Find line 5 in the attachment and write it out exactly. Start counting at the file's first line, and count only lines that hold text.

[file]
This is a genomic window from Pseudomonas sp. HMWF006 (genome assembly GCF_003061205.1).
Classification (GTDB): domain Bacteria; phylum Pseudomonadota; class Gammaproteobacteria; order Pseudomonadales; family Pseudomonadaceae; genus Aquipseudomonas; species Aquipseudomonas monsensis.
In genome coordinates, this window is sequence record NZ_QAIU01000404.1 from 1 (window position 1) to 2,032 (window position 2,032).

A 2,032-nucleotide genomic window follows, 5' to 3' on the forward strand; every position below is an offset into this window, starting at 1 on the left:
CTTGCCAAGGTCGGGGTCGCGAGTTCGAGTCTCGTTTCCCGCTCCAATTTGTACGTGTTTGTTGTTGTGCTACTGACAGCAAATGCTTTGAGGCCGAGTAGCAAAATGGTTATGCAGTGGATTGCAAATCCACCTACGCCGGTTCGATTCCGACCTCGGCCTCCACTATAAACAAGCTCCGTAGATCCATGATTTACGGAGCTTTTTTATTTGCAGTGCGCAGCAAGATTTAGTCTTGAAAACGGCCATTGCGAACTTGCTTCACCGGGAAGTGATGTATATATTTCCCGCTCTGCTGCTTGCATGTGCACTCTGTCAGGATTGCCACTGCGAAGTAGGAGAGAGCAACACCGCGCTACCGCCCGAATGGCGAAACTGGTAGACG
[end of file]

CTTGCCAAGGTCGGGGTCGCGAGTTCGAGTCTCGTTTCCCGCTCCAATTTGTACGTGTTTGTTGTTGTGCTACTGACAGCAAATGCTTTGAGGCCGAGTAGCAAAATGGTTATGCAGTGGATTGCAAATCCACCTACGCCGGTTCGATTCCGACCTCGGCCTCCACTATAAACAAGCTCCGTAGATCCATGATTTACGGAGCTTTTTTATTTGCAGTGCGCAGCAAGATTTAGTCTTGAAAACGGCCATTGCGAACTTGCTTCACCGGGAAGTGATGTATATATTTCCCGCTCTGCTGCTTGCATGTGCACTCTGTCAGGATTGCCACTGCGAAGTAGGAGAGAGCAACACCGCGCTACCGCCCGAATGGCGAAACTGGTAGACG